Ex-Montana Gov, Others Seek Money for Mine Access

By Beacon Staff

BILLINGS — A group of investors that includes former Montana Gov. Brian Schweitzer is seeking $10 million from a mining company in exchange for access to a huge copper and silver reserve — a move the company’s chief executive said Wednesday was “extortion” and included a threat to stir up negative publicity for the project.

Schweitzer, who has hinted at a 2016 presidential run, rejected the accusation and said he had been making a good-faith effort to resolve the dispute with a cash and stock settlement.

The two-term Democratic governor last year joined a handful of investors to form Optima Inc. That business controls mining rights — known as claims — on underground parcels needed by Mines Management Inc. to access the proposed Montanore mine beneath the Cabinet Mountains Wilderness near Libby.

The mine would tap into underground veins of copper and silver ore valued at more than $8 billion and employ 350 people. A federal judge in April gave Montanore a preliminary condemnation order giving it rights to access the reserves through tunnels passing through Optima’s claims.

The order entitles Optima to just compensation. Schweitzer says $10 million represents a “ballpark figure” of what the claims are worth, and it is based on an earlier offer from Optima that was rejected by Mines Management.

Mines Management Chief Executive Officer Glenn Dobbs told The Associated Press that when Schweitzer called him in March to make the offer, the former governor threatened retribution if Optima didn’t get its way.

“It was an extortion call,” Dobbs said. “They were going to announce to the world that we didn’t have access to the project. They would create controversy and depress our share price … It’s really gutter-type gangsterism.”

Schweitzer responded Wednesday that Dobbs’ accusation was “silly.”

“How would it make sense for us to depress the value of the shares if that’s the way we were hoping to be paid compensation? These are illogical allegations, and they are not true,” he said.

Schweitzer left office last year and now serves as chairman of Stillwater Mining Inc., where he helped engineer a corporate board takeover that ousted the company’s former chairman and CEO. Stillwater — Montana’s largest mining company — is not involved with Optima or the Montanore mine, Schweitzer said.

A formal compensation claim against Mines Management from Optima is expected to be filed in federal court Thursday. If the two sides cannot agree on compensation, the court will appoint a commission to resolve the matter, according to Montana condemnation laws.

The mining claims at issue were originally owned by another member of Optima, Arnold Bakie, according to court documents.

Spokane-based Mines Management needs the Bakie claims to access a 14,000 foot tunnel and build another that would give it access to the silver and copper reserves, the company said in court documents.

Bakie and others with claims at the Montanore site were sued by Mines Management in an attempt to cancel out their claims.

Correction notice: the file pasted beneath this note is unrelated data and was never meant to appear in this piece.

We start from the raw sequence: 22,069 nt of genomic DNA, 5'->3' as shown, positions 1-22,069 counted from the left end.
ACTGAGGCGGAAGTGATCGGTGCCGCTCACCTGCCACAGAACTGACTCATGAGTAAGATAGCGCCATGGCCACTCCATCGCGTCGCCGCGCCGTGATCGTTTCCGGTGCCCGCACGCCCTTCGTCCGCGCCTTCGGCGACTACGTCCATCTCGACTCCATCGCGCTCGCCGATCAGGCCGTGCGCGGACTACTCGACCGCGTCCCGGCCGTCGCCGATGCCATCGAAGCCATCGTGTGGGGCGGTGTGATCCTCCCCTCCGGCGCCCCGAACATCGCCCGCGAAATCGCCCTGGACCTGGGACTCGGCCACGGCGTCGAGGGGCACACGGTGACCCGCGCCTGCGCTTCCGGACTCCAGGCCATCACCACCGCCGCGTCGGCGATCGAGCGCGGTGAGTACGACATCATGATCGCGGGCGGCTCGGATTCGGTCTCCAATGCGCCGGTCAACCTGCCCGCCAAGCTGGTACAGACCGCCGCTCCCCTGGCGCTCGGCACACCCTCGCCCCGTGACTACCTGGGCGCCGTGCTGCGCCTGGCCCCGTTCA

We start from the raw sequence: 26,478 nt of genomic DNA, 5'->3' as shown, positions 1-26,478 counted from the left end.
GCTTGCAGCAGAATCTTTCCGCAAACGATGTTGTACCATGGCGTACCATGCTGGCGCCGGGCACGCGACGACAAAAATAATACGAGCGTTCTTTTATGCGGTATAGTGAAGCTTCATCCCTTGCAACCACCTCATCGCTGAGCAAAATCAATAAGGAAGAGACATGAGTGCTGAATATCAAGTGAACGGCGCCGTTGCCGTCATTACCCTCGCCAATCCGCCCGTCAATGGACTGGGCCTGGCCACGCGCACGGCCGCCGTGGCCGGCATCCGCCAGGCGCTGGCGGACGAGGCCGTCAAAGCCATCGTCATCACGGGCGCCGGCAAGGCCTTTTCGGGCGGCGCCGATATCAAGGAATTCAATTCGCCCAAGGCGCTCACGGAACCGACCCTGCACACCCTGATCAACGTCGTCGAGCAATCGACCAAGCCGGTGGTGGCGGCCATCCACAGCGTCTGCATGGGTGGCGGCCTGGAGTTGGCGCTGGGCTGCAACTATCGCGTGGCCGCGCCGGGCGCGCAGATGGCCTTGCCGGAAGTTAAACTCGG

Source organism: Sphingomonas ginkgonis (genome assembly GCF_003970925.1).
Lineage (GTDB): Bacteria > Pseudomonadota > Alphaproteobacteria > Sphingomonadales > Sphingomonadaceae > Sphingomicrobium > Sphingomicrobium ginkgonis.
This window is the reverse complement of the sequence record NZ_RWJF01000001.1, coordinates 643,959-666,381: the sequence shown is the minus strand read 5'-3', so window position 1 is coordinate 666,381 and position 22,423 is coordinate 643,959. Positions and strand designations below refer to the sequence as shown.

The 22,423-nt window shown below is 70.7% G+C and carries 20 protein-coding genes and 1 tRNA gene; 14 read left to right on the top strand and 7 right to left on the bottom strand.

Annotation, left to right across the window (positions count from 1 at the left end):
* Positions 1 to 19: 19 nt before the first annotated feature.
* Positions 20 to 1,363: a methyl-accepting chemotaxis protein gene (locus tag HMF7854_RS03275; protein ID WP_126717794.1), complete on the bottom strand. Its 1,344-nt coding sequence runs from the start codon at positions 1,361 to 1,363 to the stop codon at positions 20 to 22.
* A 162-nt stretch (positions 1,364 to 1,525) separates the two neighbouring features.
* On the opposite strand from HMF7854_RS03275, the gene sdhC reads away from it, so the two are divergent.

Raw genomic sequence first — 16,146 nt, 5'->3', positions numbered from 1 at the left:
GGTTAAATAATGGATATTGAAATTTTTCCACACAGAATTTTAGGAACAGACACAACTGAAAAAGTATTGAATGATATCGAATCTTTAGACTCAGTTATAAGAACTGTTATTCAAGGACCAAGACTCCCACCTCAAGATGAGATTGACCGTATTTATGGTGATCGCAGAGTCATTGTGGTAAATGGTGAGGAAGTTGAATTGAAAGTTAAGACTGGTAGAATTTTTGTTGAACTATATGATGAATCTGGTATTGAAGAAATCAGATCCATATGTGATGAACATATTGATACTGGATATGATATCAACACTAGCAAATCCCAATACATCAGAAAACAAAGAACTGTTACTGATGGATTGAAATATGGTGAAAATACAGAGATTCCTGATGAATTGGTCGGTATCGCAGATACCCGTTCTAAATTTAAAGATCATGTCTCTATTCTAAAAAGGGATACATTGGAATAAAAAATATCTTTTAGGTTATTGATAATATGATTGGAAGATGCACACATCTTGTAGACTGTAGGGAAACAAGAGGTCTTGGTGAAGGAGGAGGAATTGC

After a state court rejected the lawsuit, the company filed a separate complaint in U.S. District Court to condemn the claims under Montana’s eminent domain law.

A previous $100,000 offer to Bakie was rejected last year.

Schweitzer said he had followed the case as governor, and he got involved once he left office. Optima was incorporated after conversations between Schweitzer and Bakie that the governor said were “mutually” initiated.

“I was familiar with the doings here as governor,” Schweitzer said. “I saw what was happening: These guys from MMI (Mines Management) thought they would come in here and strong-arm Arnold Bakie and their big lawyers are going to scare him … Now he has partners that stand with him.”

In March, Mines Management turned down Schweitzer’s offer to resolve the claims dispute in exchange for cash and stock worth about $10 million, according to Dobbs and Schweitzer. That’s when Dobbs said Schweitzer made his threats.

Dobbs also accused Schweitzer’s administration of delaying the project during his two terms in office — another claim that Schweitzer said is untrue.

“Quite the opposite. This is an opportunity to settle this thing and have it over with” so work on the mine can proceed, he said.

Mines Management has been seeking state and federal permits since 2005 for Montanore. Its reserves hold 230 million ounces of silver and 1.7 billion pounds of copper, according to Mines Management.

A permit decision by the U.S. Forest Service and other agencies is targeted for 2015.

That timeline is largely dictated by the federal agencies, not the state, said Kristi Ponozzo, project coordinator at the Montana Department of Environmental Protection. She said she was unaware of any involvement by Schweitzer when he was in office.

Other members of Optima are Bruce Ramsey, former U.S. Forest Service Supervisor for the Beaverhead-Deerlodge National Forest; David Elliot, a partner with the Canadian brokerage firm Haywood Securities; mining entrepreneur Frank Duval; and financial consultant Heather Ennis, according to records filed with the Montana Secretary of State and information provided by Optima.

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